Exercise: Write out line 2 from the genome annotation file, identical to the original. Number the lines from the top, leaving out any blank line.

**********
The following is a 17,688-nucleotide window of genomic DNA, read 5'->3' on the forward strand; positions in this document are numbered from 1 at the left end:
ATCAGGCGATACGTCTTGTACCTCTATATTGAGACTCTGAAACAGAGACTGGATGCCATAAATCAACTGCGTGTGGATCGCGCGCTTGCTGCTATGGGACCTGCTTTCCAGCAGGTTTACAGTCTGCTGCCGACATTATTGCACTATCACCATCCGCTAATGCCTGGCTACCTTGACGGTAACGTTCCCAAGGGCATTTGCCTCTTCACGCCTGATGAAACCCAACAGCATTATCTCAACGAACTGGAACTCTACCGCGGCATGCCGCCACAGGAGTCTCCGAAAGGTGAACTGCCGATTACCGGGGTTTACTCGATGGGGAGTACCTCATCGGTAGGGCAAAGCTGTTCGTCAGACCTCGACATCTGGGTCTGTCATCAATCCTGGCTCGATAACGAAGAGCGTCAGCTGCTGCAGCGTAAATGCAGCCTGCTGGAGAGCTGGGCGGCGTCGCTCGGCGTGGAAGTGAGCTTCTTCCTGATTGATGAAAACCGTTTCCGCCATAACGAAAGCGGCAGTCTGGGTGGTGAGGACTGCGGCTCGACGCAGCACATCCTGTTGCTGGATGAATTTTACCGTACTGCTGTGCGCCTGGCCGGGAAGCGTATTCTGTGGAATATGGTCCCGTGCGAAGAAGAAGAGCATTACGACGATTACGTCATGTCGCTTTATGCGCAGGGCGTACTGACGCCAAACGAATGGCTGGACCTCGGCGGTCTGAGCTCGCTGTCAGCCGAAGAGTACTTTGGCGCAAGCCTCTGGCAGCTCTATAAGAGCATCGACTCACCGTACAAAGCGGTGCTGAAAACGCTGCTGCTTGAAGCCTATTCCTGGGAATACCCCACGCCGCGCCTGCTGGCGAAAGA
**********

ATCAGGCGATACGTCTTGTACCTCTATATTGAGACTCTGAAACAGAGACTGGATGCCATAAATCAACTGCGTGTGGATCGCGCGCTTGCTGCTATGGGACCTGCTTTCCAGCAGGTTTACAGTCTGCTGCCGACATTATTGCACTATCACCATCCGCTAATGCCTGGCTACCTTGACGGTAACGTTCCCAAGGGCATTTGCCTCTTCACGCCTGATGAAACCCAACAGCATTATCTCAACGAACTGGAACTCTACCGCGGCATGCCGCCACAGGAGTCTCCGAAAGGTGAACTGCCGATTACCGGGGTTTACTCGATGGGGAGTACCTCATCGGTAGGGCAAAGCTGTTCGTCAGACCTCGACATCTGGGTCTGTCATCAATCCTGGCTCGATAACGAAGAGCGTCAGCTGCTGCAGCGTAAATGCAGCCTGCTGGAGAGCTGGGCGGCGTCGCTCGGCGTGGAAGTGAGCTTCTTCCTGATTGATGAAAACCGTTTCCGCCATAACGAAAGCGGCAGTCTGGGTGGTGAGGACTGCGGCTCGACGCAGCACATCCTGTTGCTGGATGAATTTTACCGTACTGCTGTGCGCCTGGCCGGGAAGCGTATTCTGTGGAATATGGTCCCGTGCGAAGAAGAAGAGCATTACGACGATTACGTCATGTCGCTTTATGCGCAGGGCGTACTGACGCCAAACGAATGGCTGGACCTCGGCGGTCTGAGCTCGCTGTCAGCCGAAGAGTACTTTGGCGCAAGCCTCTGGCAGCTCTATAAGAGCATCGACTCACCGTACAAAGCGGTGCTGAAAACGCTGCTGCTTGAAGCCTATTCCTGGGAATACCCCACGCCGCGCCTGCTGGCGAAAGA